San Diego DA Says She Won’t Take Law Enforcement Donations — But They’re Still Fueling Her Campaign
Immediately after a heated debate last Thursday that focused on police accountability, the criminalization of homelessness, and the use of gang databases, interim San Diego District Attorney Summer Stephan spoke to a handful of reporters in a room not far from the stage at the Chula Vista library. There, she fielded several questions about the impact that campaign contributions have had on the race, amid reports that a PAC funded by George Soros, a billionaire pushing for criminal justice reform nationwide, has spent hundreds of thousands of dollars in support of her opponent, Geneviéve Jones-Wright.
During the contentious campaign, Stephan has been positioned — and often touted herself — as “law enforcement’s choice.” But, she insisted to the reporters that night, her campaign hadn’t received any financial benefits from that support.
“Police unions have not given me campaign donations and I don’t accept campaign donations from my own team,” Stephan said, responding to a question from The Appeal. “Because I want to be very ethical when I promote them or do anything. Nor have I accepted donations from victims’ groups that we have contracts with.”
And while it’s true that Stephan’s campaign itself hasn’t accepted donations from law enforcement unions, The Appeal has found that political action committees associated with local law enforcement groups have already spent at least $313,000 to support Stephan, and almost $5,000 on negative advertisements against her opponent.
The PAC that has given the greatest amount of support to Stephan, San Diegans Against Crime, is associated with her own office. Sponsored by the San Diego Deputy District Attorneys Association, the group is comprised mostly of her own staff members (the La Mesa Police Officers Association PAC recently contributed $5,000 to it as well). The PAC has spent over $277,000 on Stephan’s re-election campaign on signs, television commercials, mailers, and polling. In contrast, Stephan’s own campaign has so far only spent just over $214,000 in 2018, according to its last filing.
Other spending in support of Stephan from law enforcement includes $12,700 from the San Diego Police Officers Association PAC, and the Deputy Sheriffs Association PAC, which has already spent $23,630.
Stephan’s campaign did not respond to a request for comment.
In San Diego County, individual donations to campaigns are capped at $800. Political parties can only contribute $51,850 to campaigns for county-wide offices. But the amount that political action committees can spend on local elections is unlimited, making those PACs, which both campaigns have taken advantage of, an easy way for groups like law enforcement unions or criminal justice reform groups to make a major impact on the race.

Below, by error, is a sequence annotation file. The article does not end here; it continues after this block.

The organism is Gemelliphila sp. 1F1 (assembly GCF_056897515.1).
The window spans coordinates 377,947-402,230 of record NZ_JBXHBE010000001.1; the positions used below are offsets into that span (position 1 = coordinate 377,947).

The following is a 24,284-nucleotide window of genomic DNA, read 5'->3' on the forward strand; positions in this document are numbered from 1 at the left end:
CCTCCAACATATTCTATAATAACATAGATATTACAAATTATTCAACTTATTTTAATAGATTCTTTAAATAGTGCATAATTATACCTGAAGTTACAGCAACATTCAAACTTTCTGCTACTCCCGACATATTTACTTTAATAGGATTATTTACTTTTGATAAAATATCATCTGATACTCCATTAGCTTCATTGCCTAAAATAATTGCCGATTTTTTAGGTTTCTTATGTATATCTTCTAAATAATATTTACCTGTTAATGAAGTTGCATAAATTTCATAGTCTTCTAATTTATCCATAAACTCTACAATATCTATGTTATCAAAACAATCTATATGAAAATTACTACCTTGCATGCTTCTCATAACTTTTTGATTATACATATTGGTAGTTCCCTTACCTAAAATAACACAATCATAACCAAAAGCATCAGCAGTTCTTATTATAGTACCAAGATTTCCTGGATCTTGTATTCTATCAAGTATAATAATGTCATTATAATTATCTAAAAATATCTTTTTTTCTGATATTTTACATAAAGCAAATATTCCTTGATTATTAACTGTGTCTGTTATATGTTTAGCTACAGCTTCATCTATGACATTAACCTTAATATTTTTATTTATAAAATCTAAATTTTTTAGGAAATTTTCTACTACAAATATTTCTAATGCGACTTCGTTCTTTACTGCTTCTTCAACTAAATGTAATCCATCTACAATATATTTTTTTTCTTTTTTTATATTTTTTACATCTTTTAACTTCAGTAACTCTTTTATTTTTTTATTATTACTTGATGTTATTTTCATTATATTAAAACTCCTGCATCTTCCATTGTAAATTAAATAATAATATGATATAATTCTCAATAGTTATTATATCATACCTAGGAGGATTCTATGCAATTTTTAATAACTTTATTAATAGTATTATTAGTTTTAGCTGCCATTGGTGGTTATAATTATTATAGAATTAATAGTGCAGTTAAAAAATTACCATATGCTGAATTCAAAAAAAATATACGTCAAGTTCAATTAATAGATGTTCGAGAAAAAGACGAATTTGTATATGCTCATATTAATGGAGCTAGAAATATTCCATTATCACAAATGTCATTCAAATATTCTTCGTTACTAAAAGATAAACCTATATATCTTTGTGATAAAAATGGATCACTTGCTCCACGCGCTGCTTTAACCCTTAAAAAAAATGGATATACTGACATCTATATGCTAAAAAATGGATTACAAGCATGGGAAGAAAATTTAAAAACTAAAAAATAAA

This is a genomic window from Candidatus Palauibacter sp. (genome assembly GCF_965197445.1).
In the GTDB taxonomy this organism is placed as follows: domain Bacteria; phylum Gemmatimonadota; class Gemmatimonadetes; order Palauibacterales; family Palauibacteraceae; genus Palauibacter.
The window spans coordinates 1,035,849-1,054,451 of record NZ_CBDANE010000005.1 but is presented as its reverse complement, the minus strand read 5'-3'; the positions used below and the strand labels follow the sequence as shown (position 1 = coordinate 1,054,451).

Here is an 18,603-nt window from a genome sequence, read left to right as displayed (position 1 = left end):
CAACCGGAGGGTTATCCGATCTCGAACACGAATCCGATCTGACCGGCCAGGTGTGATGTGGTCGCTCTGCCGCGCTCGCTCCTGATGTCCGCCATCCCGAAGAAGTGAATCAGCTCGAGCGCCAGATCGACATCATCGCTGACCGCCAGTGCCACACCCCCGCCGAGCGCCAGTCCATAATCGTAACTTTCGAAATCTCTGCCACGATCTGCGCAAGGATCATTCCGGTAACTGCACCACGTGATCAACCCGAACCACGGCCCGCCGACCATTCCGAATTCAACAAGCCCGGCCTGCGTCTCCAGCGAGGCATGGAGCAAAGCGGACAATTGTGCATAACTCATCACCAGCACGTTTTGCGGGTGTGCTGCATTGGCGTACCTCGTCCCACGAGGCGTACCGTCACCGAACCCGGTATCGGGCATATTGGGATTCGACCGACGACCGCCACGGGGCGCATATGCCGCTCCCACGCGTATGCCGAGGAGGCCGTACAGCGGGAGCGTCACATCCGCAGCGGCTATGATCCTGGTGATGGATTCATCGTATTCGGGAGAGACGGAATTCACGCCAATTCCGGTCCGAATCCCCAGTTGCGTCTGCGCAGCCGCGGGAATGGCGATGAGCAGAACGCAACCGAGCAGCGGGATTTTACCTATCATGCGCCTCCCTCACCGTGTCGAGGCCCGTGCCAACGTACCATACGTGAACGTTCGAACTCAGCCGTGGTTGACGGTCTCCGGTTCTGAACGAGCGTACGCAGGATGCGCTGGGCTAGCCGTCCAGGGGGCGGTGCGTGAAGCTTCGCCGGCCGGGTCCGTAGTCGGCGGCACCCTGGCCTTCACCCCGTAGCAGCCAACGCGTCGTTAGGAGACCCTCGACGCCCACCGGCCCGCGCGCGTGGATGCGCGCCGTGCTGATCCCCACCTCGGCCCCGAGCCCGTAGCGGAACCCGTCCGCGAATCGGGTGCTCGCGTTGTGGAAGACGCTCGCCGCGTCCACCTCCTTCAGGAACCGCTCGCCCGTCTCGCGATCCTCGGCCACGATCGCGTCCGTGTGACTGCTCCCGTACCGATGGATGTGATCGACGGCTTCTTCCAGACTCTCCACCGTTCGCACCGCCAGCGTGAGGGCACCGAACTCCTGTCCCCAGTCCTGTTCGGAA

Law enforcement unions’ spending on district attorney campaigns has come under scrutiny across California in the lead-up to the June 5 election, especially because prosecutors who accept donations, or have received the support of law enforcement PACs, have repeatedly declined to press charges against officers who shoot unarmed civilians or engage in other forms of misconduct.
In Alameda County, incumbent District Attorney Nancy O’Malley accepted $10,000 from the Fremont police union this past November while her office was investigating three members of the union for their roles in two separate fatal shootings. By February, all three officers were cleared of wrongdoing. In Sacramento, District Attorney Anne Marie Schubert has received $420,000 in campaign contributions over the course of her three campaigns, according to The Intercept, including $13,000 in campaign donations from two local law enforcement unions just days after Stephon Clark, an unarmed Black man, was killed by Sacramento police officers in his grandparents’ backyard.
San Diego has had its own recent spate of police shootings. At an early March press conference, Stephan announced that she had cleared four separate sheriff’s deputies of criminal charges in the killings of four civilians in separate incidents in 2017. Ten days after that, the San Diego Deputy Sheriff’s Association spent over $10,000 in support of Stephan.
Geneviéve Jones-Wright’s campaign, which has focused on ending cash bail and increasing police accountability, has received $600,000 in support so far from a PAC funded by Soros.
Whether campaign donations from law enforcement truly impact the conduct of a district attorney is an open question, explained Carissa Byrne Hessick, a criminal law professor at the University of North Carolina and director of that school’s Prosecutors and Politics Project. But the perception of what that money is trying to achieve cuts both ways when it comes to campaigns.
“In some counties, incumbent DAs are facing criticism for accepting money from law enforcement unions when those incumbent DAs have to make decisions about whether to charge officers involved in use-of-force cases, and some challengers have been criticized for taking money from groups outside of their jurisdiction,” Hessick said. “The controversy in San Diego is playing out in counties across the country.”
The Appeal is an editorially independent project of Tides Advocacy and does not receive funding from any Soros-funded PAC or Soros’s Open Society Foundations. Tides Advocacy sponsors numerous other projects, however, some of which do receive funding from the Open Society Policy Center.